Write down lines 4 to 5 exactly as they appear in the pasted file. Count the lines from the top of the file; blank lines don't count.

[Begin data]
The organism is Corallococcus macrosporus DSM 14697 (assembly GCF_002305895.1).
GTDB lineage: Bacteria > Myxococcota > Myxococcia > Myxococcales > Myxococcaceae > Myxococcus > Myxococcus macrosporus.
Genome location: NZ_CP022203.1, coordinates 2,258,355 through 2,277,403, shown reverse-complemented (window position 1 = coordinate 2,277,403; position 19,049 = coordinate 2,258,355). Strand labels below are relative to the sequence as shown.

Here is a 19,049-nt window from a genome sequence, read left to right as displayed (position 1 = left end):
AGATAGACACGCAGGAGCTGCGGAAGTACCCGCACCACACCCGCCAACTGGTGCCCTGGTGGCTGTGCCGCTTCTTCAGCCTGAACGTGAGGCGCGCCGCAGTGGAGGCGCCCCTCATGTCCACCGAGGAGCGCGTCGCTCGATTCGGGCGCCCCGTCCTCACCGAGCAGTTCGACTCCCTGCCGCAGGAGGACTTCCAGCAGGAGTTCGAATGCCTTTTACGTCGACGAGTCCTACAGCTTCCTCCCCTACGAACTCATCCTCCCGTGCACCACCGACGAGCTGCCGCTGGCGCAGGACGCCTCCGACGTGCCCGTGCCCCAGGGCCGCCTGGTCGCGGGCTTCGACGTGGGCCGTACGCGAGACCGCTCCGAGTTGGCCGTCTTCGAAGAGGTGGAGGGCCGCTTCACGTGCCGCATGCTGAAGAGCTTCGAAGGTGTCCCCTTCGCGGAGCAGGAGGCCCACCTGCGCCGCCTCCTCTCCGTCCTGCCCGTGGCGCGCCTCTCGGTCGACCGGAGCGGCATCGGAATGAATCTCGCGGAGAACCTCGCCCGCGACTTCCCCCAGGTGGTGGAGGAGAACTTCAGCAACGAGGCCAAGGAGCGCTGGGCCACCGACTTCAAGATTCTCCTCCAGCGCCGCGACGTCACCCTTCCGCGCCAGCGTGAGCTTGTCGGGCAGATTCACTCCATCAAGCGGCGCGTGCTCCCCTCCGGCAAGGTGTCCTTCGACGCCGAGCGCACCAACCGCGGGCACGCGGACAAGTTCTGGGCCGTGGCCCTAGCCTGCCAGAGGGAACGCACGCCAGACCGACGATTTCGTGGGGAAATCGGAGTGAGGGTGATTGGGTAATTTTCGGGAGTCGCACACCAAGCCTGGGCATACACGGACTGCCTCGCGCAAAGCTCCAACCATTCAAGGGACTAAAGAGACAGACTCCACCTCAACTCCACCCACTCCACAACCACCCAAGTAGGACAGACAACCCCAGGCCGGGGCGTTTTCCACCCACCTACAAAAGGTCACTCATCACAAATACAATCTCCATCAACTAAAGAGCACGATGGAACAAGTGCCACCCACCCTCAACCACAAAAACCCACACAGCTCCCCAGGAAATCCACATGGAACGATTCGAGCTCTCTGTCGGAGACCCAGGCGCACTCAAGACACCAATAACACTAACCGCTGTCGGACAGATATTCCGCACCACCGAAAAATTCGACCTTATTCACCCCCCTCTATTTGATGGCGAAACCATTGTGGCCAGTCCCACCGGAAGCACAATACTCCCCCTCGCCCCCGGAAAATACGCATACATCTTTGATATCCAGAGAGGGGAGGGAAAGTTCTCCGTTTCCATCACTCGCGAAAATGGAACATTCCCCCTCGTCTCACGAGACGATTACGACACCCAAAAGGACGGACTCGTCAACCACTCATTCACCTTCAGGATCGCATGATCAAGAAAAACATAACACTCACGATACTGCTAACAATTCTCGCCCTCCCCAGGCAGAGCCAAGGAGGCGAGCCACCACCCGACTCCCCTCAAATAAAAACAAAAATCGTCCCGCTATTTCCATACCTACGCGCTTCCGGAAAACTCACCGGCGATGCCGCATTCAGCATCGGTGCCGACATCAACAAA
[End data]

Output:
Here is a 19,049-nt window from a genome sequence, read left to right as displayed (position 1 = left end):
AGATAGACACGCAGGAGCTGCGGAAGTACCCGCACCACACCCGCCAACTGGTGCCCTGGTGGCTGTGCCGCTTCTTCAGCCTGAACGTGAGGCGCGCCGCAGTGGAGGCGCCCCTCATGTCCACCGAGGAGCGCGTCGCTCGATTCGGGCGCCCCGTCCTCACCGAGCAGTTCGACTCCCTGCCGCAGGAGGACTTCCAGCAGGAGTTCGAATGCCTTTTACGTCGACGAGTCCTACAGCTTCCTCCCCTACGAACTCATCCTCCCGTGCACCACCGACGAGCTGCCGCTGGCGCAGGACGCCTCCGACGTGCCCGTGCCCCAGGGCCGCCTGGTCGCGGGCTTCGACGTGGGCCGTACGCGAGACCGCTCCGAGTTGGCCGTCTTCGAAGAGGTGGAGGGCCGCTTCACGTGCCGCATGCTGAAGAGCTTCGAAGGTGTCCCCTTCGCGGAGCAGGAGGCCCACCTGCGCCGCCTCCTCTCCGTCCTGCCCGTGGCGCGCCTCTCGGTCGACCGGAGCGGCATCGGAATGAATCTCGCGGAGAACCTCGCCCGCGACTTCCCCCAGGTGGTGGAGGAGAACTTCAGCAACGAGGCCAAGGAGCGCTGGGCCACCGACTTCAAGATTCTCCTCCAGCGCCGCGACGTCACCCTTCCGCGCCAGCGTGAGCTTGTCGGGCAGATTCACTCCATCAAGCGGCGCGTGCTCCCCTCCGGCAAGGTGTCCTTCGACGCCGAGCGCACCAACCGCGGGCACGCGGACAAGTTCTGGGCCGTGGCCCTAGCCTGCCAGAGGGAACGCACGCCAGACCGACGATTTCGTGGGGAAATCGGAGTGAGGGTGATTGGGTAATTTTCGGGAGTCGCACACCAAGCCTGGGCATACACGGACTGCCTCGCGCAAAGCTCCAACCATTCAAGGGACTAAAGAGACAGACTCCACCTCAACTCCACCCACTCCACAACCACCCAAGTAGGACAGACAACCCCAGGCCGGGGCGTTTTCCACCCACCTACAAAAGGTCACTCATCACAAATACAATCTCCATCAACTAAAGAGCACGATGGAACAAGTGCCACCCACCCTCAACCACAAAAACCCACACAGCTCCCCAGGAAATCCACATGGAACGATTCGAGCTCTCTGTCGGAGACCCAGGCGCACTCAAGACACCAATAACACTAACCGCTGTCGGACAGATATTCCGCACCACCGAAAAATTCGACCTTATTCACCCCCCTCTATTTGATGGCGAAACCATTGTGGCCAGTCCCACCGGAAGCACAATACTCCCCCTCGCCCCCGGAAAATACGCATACATCTTTGATATCCAGAGAGGGGAGGGAAAGTTCTCCGTTTCCATCACTCGCGAAAATGGAACATTCCCCCTCGTCTCACGAGACGATTACGACACCCAAAAGGACGGACTCGTCAACCACTCATTCACCTTCAGGATCGCATGATCAAGAAAAACATAACACTCACGATACTGCTAACAATTCTCGCCCTCCCCAGGCAGAGCCAAGGAGGCGAGCCACCACCCGACTCCCCTCAAATAAAAACAAAAATCGTCCCGCTATTTCCATACCTACGCGCTTCCGGAAAACTCACCGGCGATGCCGCATTCAGCATCGGTGCCGACATCAACAAA